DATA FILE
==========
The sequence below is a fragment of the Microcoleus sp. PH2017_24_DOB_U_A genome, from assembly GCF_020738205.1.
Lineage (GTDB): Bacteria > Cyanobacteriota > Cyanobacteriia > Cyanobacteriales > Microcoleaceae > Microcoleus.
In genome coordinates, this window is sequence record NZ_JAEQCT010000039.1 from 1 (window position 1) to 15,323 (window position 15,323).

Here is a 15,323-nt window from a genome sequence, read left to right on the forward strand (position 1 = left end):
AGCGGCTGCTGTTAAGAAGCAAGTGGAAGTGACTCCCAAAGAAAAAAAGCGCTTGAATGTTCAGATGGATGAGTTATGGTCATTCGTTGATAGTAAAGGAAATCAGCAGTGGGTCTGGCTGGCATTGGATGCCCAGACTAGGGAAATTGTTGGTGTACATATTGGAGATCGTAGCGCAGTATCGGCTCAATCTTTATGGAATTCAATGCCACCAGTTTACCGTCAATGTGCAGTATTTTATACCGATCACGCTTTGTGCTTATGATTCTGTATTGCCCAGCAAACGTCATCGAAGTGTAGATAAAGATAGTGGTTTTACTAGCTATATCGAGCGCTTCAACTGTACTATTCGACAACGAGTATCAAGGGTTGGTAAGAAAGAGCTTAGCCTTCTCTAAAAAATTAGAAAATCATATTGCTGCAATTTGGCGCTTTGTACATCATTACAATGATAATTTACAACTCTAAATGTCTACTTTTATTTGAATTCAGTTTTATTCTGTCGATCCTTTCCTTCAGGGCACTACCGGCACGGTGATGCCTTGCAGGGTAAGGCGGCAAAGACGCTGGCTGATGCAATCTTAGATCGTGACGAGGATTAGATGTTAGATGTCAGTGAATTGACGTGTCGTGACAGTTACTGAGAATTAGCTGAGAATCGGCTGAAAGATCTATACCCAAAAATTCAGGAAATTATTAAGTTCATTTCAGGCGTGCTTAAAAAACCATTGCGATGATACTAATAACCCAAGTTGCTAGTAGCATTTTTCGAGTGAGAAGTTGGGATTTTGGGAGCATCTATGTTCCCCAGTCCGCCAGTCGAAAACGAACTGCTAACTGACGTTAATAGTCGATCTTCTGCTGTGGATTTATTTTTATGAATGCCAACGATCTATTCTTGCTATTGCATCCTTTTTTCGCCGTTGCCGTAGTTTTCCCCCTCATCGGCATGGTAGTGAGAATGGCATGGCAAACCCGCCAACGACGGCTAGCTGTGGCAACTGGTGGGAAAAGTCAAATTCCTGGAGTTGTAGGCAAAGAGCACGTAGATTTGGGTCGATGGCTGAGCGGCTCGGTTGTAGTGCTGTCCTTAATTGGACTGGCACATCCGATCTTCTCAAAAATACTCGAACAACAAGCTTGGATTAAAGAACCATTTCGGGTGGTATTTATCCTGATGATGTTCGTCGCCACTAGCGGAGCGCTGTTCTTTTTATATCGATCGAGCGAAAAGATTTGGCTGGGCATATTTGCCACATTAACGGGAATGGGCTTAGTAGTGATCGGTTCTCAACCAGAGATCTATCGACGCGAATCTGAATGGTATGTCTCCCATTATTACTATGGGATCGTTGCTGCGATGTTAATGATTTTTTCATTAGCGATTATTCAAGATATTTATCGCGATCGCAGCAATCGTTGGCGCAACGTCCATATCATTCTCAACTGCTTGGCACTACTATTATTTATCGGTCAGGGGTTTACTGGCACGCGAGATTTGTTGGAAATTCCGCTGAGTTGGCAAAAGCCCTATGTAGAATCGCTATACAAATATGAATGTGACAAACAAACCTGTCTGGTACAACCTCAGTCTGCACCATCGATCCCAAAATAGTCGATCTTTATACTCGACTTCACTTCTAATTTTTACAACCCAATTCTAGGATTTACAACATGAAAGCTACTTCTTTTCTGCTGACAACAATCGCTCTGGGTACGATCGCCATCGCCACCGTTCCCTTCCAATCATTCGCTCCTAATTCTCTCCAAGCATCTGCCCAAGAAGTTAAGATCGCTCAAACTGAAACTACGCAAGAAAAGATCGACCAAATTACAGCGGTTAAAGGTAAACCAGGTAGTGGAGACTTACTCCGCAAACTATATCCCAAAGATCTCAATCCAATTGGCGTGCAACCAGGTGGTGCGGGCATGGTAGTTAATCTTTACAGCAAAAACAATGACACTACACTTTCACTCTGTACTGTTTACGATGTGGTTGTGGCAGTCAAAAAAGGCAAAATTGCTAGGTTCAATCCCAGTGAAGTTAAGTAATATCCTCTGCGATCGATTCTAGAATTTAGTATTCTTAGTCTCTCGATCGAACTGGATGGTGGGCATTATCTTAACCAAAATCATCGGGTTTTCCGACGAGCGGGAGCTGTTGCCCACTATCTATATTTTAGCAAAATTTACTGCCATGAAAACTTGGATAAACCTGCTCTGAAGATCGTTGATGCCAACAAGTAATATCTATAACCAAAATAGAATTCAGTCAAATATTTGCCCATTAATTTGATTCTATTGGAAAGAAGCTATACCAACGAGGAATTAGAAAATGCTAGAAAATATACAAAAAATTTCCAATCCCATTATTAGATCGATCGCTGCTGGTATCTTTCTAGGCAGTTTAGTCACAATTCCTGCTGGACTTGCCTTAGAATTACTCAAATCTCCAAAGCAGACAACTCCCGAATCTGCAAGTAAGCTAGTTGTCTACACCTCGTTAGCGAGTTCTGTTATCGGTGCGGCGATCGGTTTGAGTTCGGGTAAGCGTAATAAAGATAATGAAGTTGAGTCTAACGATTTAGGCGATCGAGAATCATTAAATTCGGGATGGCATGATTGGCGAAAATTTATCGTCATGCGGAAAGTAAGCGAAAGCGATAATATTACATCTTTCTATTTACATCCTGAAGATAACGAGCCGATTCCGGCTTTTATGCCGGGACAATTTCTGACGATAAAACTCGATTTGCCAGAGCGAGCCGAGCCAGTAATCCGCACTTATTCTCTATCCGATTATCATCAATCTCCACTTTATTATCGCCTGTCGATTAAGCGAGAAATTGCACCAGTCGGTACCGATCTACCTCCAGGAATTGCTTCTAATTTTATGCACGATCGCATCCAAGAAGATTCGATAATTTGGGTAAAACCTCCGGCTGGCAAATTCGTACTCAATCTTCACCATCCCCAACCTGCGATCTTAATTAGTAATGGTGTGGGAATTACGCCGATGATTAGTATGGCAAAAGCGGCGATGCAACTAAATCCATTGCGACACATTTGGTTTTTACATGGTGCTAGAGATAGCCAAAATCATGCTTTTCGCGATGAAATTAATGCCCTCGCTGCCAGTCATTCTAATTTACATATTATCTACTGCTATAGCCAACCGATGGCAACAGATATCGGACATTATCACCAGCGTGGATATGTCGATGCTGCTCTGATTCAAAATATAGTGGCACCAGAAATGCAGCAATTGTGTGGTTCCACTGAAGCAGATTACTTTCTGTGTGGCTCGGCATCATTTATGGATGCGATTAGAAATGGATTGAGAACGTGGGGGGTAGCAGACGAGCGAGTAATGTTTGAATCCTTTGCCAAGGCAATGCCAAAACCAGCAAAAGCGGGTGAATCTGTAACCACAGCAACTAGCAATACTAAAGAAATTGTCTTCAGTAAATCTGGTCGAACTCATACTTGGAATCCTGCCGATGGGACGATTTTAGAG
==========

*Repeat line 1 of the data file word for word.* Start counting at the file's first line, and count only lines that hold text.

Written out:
The sequence below is a fragment of the Microcoleus sp. PH2017_24_DOB_U_A genome, from assembly GCF_020738205.1.